John Boehner’s (momentary) dismissal of Barack Obama as a partner in deficit-reduction talks has the effect of making him a “lame duck president,” Sarah Palin wrote last night on her SarahPAC website — and she’s pretty happy about it, too.  Palin praises the leadership of the Republican caucus for sticking to their promises, and then reminds readers about the history of this President and the deficit:

This is the same president who proposed an absurdly irresponsible budget that would increase our debt by trillions of dollars, and whose party failed to even put forward a budget in over 800 days! This is the same president who is pushing our country to the brink because of his reckless spending on things like the nearly trillion dollar “stimulus” boondoggle. This is the same president who ignored his own debt commission’s recommendations and demonized the voices of fiscal sanity who proposed responsible plans to reform our entitlement programs and rein in our dangerous debt trajectory. This is the same president who wanted to push through an increase in the debt ceiling that didn’t include any cuts in government spending! This is the same president who wants to slam Americans with tax hikes to cover his reckless spending, but has threatened to veto a bill proposing a balanced budget amendment. This is the same president who hasn’t put forward a responsible plan himself, but has rejected reasonable proposals that would tackle our debt. This is the same president who still refuses to understand that the American electorate rejected his big government agenda last November. As I said in Madison, Wisconsin, at the Tax Day Tea Party rally, “We don’t want it. We can’t afford it. And we are unwilling to pay for it.”

Now the President is outraged because the GOP House leadership called his bluff and ended discussions with him because they deemed him an obstruction to any real solution to the debt crisis.

He has been deemed a lame duck president. And he is angry now because he is being treated as such.

Palin also warns the House leadership not to “get wobbly on us now,” but says that the main problem with Obama is that he “leads from behind.”  That may not be any more clear than in the deficit/debt ceiling crisis.  Obama has been boosting the crisis mode with dire warnings about a failure to act, but to this moment has not come forward with any plan to deal with it.  Obama and the Democratic majority in the Senate have sat on their hands while Boehner and the House passed two specific plans to deal with the deficit, both of which the Senate rejected.

That’s not just “leading from behind,” it’s an abdication of responsibility.  My friend Hugh Hewitt wants to have all sides show their hands on negotiations right now, and isn’t happy about what he hears from the Republicans, either:

President Obama and Speaker Boehner have been negotiating in public for weeks, but the public has been kept in the dark.  Now both are accusing the other of unfairly presenting the facts, so it is time –long past time, in fact– for the two men to show their hands to the public.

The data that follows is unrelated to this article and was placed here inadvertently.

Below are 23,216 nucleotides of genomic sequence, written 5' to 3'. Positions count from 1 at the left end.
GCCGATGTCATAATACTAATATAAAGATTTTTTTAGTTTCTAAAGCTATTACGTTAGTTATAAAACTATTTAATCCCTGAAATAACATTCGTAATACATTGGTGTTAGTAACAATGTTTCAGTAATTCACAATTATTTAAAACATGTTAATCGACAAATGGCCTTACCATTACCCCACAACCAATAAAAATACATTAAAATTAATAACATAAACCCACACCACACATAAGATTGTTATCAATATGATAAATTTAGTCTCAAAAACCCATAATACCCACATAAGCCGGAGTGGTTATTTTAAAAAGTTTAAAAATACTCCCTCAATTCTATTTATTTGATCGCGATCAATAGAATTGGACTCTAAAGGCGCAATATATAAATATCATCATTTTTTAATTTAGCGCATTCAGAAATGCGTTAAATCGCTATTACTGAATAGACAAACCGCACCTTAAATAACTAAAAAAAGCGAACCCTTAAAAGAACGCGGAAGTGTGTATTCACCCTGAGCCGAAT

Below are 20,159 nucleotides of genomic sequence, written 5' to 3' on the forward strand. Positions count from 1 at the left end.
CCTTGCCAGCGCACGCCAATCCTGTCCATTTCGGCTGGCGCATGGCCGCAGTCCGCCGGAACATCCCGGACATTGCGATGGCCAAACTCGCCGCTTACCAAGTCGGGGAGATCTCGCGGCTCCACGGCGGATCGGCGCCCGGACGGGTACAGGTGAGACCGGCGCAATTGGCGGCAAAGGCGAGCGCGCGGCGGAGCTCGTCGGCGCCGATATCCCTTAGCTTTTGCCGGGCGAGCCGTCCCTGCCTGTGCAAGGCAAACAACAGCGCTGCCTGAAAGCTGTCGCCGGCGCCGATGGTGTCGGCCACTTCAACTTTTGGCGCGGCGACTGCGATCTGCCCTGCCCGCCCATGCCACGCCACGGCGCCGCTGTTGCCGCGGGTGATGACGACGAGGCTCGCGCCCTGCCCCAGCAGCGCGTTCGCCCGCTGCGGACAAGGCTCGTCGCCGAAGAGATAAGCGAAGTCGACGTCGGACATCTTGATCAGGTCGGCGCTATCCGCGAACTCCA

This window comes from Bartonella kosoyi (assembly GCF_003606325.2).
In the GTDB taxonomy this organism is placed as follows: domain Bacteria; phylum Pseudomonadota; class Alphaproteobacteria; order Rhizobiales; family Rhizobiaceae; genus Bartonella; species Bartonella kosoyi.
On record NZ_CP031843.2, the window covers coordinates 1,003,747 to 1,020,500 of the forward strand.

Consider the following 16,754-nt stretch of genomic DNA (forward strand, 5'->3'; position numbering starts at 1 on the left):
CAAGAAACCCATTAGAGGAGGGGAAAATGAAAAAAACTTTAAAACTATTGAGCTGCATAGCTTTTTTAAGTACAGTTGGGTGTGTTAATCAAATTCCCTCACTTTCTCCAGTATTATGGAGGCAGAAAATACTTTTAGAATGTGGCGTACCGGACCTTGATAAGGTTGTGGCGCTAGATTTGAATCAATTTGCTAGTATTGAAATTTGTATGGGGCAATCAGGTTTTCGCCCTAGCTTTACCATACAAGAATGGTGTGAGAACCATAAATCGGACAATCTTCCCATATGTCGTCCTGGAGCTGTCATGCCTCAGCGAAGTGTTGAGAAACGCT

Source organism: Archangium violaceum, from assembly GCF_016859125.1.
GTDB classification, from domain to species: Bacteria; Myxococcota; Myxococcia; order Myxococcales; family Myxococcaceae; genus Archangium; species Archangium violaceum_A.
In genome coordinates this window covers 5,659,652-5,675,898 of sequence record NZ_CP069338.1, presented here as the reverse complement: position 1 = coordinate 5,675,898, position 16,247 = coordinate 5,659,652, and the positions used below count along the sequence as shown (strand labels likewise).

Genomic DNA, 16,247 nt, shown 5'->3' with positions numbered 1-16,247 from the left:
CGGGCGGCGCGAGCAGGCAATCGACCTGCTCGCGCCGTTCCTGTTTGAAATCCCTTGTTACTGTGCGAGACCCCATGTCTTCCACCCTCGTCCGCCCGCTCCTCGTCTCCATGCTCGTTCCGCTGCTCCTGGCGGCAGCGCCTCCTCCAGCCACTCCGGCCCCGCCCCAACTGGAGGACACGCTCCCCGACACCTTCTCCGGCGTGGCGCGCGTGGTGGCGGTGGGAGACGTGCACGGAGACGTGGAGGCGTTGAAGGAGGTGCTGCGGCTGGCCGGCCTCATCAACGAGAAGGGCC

What does the president propose to cut and by how much?  What taxes does he propose to raise or deductions curtail or end, and what revenues does he predict will materialize as a result?

What are the $800 billion in new revenues the Speaker offered up?  (This is a shocking number and unwise concession by the Speaker, and it may represent an enormous breach with the Pledge to America. The Speaker would be greatly served by putting these details out asap before anger on the right grows.)

“I’m not going to negotiate in public” is simple code for “the public won’t support what I am proposing.”  The president has bluffed, cajoled and filibustered his way through a month of closed door theatrics with the assistance of a compliant MSM, and the public is weary to the bone with the Community Organizer in Chief.  His petulance, self-regard and overbearing ego combines into an unprecedented persona that is both ludicrous and also alarming in that he may truly be as clueless about the economy as he often sounds.

The $800 billion seems to come from a comprehensive reform of the tax code that lowers rates, flattens the code, and — most importantly — broadens the tax base so that more people are paying into it.  Better enforcement is also part of the proposal, as well as an assumption of better economic performance resulting from the tax reforms proposed.  However, that information comes from leaks on the GOP side; it would be better, as Hugh says, to have these proposals made public.  Most Republicans would support higher revenues that come from these kinds of systemic reforms, probably even most Tea Party supporters as well, as long as that is how the revenues get raised.

It still underscores that all of the ideas, all of the intellectual work, and all of the energy for deficit reduction has come from the Republicans.  Democrats have simply refused to participate in any forward thinking of their own, and have since 2009, when the Democrats passed their last budget resolution.  That’s the reason that Obama is a lame-duck President, for all intents and purposes, and for that matter, Reid is thus far a lame-duck Senate Majority Leader.